25 Jan 2009

‘Public health worse than people know’

Three people from one community have died of leptospirosis, according to health officials. And four soldiers contracted malaria recently, after an exercise in the forest, while the dengue outbreak is serious. In addition, there are concerns over the yellow fever situation. This update has been provided by the health authorities, in tandem with the Ministry of Local Government, to public health inspectors of municipal corporations.

The meeting of approximately 40 stakeholders took place in the ministry’s head offices at Kent House, Port-of-Spain, and was chaired by Permanent Secretary Stephen Crease. Along with the inspectors, health and local government officials attended the session, during which Chief Medical Officer of Health Dr Anton Cumberbatch gave a bird’s-eye update. The meeting was told of several incidents of the deadly leptospirosis, including the deaths of three people from an unnamed community.

Leptospirosis is a bacterial disease usually caused by exposure to water contaminated with urine of infected animals. Symptoms include high fever, severe headache, chills, muscle aches and vomiting. Patients can develop kidney damage, meningitis, liver failure and respiratory distress. Death occurs in extreme cases. The disease is not spread from patient to patient. Contrary to popular public belief, the disease is not just spread by rodents, but also by cattle, dogs, pigs and horses. Participants learnt that the dengue fever crisis was much worse than official statistics indicate, partly because of the difficulty in obtaining up-to-date fatality figures.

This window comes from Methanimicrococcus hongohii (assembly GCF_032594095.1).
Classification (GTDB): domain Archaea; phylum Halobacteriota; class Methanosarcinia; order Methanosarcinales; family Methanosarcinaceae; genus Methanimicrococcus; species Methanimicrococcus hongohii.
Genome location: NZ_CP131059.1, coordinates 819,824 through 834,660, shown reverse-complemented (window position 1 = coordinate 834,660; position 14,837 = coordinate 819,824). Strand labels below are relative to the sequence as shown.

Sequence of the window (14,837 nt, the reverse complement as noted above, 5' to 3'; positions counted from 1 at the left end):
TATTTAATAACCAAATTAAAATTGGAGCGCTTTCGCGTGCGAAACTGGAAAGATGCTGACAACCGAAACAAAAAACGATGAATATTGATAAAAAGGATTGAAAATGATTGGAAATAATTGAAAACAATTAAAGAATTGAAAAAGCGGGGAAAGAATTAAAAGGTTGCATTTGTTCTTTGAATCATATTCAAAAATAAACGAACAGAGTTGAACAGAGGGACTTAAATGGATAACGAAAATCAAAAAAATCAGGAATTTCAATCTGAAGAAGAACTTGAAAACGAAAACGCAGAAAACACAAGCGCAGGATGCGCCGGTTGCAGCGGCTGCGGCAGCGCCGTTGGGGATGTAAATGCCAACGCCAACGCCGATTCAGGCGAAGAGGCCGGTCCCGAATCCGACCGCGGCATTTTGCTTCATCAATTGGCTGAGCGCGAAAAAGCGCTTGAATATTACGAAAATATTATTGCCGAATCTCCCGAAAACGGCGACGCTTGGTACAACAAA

Health inspectors were told that dead monkeys from the Guayaguayare forest had tested positive for yellow fever. The inspectors raised queries about the non-availability of sufficient amount of vaccines and a general shortage of other relevant resources. They and other participants at the meeting were urged to obtain yellow fever shots for themselves and relatives. An announcement was made of an impending crackdown on the disposal of used vehicle tyres. About one million tyres are dumped each year, and, according to the officials, many collect water, which breed deadly mosquitoes. There were also discussions about a possible plan to compress unused vehicles.

Dr Cumberbatch and other speakers called on the health inspectors to launch clean-up campaigns within their communities. One participant at the meeting said later: “I left with a chilling feeling that the public health situation is much worse than we are being officially told. “To be facing dengue, yellow fever, malaria and leptospirosis means that we are in the midst of a serious health scourge.” He said authorities should provide frequent and frank updates.

From the Guardian

Makes me wonder, given the statement above that the people at the meeting were advised to get vaccines for themselves and their relatives, what is going to happen to the rest of the population without the CONNECTIONS described above.

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